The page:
Many homeowners leave window repair repair and maintenance to the experts. However, this is not always necessary. There are a few things that you can learn yourself which will help you fix common window problems on your own. You will also end up saving a lot of money in the process.
Stuck Wooden Windows
In wet weather, wooden window panes can swell. A good remedy for this issue is to rub some candle wax along the edges that are stuck. If this doesn’t work, gently pane away parts of the wood.
Sometimes, fasteners can be difficult to operate. That’s why you need to adjust the position of the fasteners.
Rotten Window Sills
If you notice that a part of the window sill is rotten but the rest of it is okay, you should only replace the rotten part. Cut into the sill until you get to the good wood, then use the cutout as a template.
Make sure the cutout is slightly bigger than the rotten bit. Screw the new patch into the groove and then plane it to perfection. The screws have to be countersunk so they don’t interfere with the plane.
In case the rot has spread wider, it would be a better solution to replace the whole window.
Adjusting a Mortise-Plate
Your window cleaning will barely close properly in case the mortise plate is not fitted properly. The only solution is to remove it and fit it again. Unscrew the plate from the frame, reposition it, and then use a pencil to draw around the inside and outside of the plate.
Where necessary, adjust the size of the mortise plate with a chisel, attach the plate and make sure it has a snug fit.
Vinyl Window Maintenance
Generally, there is very little maintenance involved with vinyl window installation besides cleaning. You will, however, need to lubricate the hinges, and perhaps check if the catch needs to be replaced.
For a broken catch, use a screwdriver to pry off the cover, replace it, and put the cover back in place. For lubrication, always use low-viscosity oil. If you have plastic hinges, make sure the polish you use has silicone.
Always clean vinyl with warm water. If there are stubborn marks, use a mild detergent and rinse properly when you are done.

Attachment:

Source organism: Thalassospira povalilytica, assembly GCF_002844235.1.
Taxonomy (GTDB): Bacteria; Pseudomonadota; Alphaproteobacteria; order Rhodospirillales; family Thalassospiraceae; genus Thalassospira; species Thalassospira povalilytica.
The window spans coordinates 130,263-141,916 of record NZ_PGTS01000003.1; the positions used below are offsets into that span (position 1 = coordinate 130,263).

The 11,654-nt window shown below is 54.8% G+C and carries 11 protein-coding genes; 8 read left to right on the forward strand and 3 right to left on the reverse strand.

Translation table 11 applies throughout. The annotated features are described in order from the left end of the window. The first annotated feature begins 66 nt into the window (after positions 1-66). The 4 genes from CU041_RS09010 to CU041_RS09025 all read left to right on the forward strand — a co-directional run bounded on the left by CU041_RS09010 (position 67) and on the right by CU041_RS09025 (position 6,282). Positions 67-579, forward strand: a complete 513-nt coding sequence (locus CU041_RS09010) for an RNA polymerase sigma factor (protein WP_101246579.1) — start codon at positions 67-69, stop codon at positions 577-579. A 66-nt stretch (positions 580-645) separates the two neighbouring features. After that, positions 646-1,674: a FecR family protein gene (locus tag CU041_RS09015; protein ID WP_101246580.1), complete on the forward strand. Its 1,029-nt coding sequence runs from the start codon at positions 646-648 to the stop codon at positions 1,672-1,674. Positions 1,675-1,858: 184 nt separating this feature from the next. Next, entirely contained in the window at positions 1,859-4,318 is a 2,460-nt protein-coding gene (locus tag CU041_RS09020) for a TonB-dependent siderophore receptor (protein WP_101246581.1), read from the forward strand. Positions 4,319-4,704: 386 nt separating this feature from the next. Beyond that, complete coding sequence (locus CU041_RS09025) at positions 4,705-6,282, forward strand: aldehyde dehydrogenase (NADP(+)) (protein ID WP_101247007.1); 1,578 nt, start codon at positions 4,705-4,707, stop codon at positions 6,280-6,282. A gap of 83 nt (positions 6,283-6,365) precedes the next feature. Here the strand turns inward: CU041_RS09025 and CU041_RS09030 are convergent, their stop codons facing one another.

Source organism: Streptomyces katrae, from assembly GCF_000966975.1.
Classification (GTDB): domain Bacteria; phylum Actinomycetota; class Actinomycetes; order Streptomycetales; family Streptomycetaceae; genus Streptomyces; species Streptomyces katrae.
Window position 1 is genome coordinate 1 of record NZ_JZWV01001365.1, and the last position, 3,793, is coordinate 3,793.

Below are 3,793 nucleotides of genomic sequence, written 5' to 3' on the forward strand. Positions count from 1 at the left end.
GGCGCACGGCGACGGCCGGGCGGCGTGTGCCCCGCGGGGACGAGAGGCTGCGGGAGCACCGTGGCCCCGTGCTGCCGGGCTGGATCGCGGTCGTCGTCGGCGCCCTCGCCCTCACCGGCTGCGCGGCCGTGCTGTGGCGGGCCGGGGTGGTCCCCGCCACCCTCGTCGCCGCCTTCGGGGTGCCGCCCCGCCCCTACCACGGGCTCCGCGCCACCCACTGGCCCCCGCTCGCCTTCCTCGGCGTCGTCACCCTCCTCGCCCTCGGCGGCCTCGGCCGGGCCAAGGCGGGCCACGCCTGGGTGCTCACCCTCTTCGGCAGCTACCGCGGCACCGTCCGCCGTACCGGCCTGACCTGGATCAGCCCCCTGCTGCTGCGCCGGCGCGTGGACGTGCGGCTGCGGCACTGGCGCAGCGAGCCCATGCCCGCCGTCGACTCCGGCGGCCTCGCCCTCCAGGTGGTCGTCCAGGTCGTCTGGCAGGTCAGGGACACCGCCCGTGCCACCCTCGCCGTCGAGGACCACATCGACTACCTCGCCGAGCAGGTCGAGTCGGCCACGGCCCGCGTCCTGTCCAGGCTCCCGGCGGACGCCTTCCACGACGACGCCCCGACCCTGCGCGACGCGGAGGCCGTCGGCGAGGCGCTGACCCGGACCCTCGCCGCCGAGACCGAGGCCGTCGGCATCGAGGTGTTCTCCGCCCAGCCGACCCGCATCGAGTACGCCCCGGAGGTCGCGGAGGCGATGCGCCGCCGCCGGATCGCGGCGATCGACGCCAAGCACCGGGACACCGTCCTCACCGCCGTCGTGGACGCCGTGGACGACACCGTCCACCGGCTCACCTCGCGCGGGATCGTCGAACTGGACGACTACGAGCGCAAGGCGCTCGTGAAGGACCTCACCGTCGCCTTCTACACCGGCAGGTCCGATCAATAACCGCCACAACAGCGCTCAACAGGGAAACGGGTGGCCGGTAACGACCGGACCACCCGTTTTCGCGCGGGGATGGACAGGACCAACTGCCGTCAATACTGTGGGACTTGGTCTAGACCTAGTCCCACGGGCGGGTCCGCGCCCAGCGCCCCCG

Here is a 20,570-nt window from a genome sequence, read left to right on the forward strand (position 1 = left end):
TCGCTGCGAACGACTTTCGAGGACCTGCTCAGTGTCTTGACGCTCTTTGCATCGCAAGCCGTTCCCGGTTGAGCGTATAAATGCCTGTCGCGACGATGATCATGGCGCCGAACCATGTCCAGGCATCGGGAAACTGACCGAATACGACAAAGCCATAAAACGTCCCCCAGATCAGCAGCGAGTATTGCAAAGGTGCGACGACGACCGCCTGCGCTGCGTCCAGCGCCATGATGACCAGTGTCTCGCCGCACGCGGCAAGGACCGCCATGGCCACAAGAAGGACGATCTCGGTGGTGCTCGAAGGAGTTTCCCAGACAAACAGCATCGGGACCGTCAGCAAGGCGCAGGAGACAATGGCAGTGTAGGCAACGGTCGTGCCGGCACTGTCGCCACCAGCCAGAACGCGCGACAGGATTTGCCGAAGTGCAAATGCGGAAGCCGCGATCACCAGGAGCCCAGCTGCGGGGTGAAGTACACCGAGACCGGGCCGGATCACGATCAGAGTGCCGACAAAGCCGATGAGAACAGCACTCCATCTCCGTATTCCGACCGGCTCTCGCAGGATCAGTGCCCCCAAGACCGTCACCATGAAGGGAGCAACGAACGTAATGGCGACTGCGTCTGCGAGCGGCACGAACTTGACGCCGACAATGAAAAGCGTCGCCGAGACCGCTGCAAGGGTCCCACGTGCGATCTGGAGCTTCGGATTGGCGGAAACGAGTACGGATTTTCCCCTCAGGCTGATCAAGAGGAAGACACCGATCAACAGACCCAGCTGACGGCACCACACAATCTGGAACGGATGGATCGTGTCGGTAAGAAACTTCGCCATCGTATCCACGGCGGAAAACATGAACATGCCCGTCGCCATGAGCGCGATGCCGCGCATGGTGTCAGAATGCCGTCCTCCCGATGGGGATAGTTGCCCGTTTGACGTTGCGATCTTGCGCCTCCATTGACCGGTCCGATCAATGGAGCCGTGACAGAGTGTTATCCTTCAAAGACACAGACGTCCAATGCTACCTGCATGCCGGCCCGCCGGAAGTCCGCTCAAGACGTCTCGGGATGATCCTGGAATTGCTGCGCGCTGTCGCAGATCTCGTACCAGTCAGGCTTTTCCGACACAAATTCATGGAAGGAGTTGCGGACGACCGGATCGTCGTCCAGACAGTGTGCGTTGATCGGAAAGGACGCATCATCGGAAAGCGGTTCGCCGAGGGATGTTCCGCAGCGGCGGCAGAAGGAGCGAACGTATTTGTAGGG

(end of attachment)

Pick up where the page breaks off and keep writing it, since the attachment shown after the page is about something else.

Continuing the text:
Safe Glass Removal
Broken glass is very dangerous. Before you do anything, have the right clothing (boots, gloves, and goggles). Clean the old putty and rabbet off before reglazing. Remember to remove the old caulk and bare wood.
Shards might fall when you are removing the glass, so put some masking tape strips on the surface to prevent this. You should also have a drop cloth to catch any of the broken glass, and then dispose of them safely.
Before you install a new window pane, dust off the surface and use a proper wood primer.
Replacing Glass in Lead Lights
For single glazed lead lights, a caulking sealant should be enough. Cut a template on a cardboard and then take it to your supplier for replacement. You can also repair old putty with caulk.
Use a chisel to fold the lead around the broken window pane. To make things easier, run a knife under the lead. Use a dispenser to apply caulking sealant and then reposition the window pane. Fold the lead into position and smoothen the edge. Use a cloth to wipe away excess sealant.
Removing Vinyl Bead Trim
Be careful when removing the trim so that you can reuse it. DIY is only advisable on double glazed units that are really old. Otherwise, make use of the manufacturer guarantee when you need repairs.
Carefully work the scraper blade under the first bead and pry it up, then insert a packer under it and another one on the opposite side of the scraper.
Push the packers outside to free the bead off its frame. Do the same thing for all the others and then remove the unit.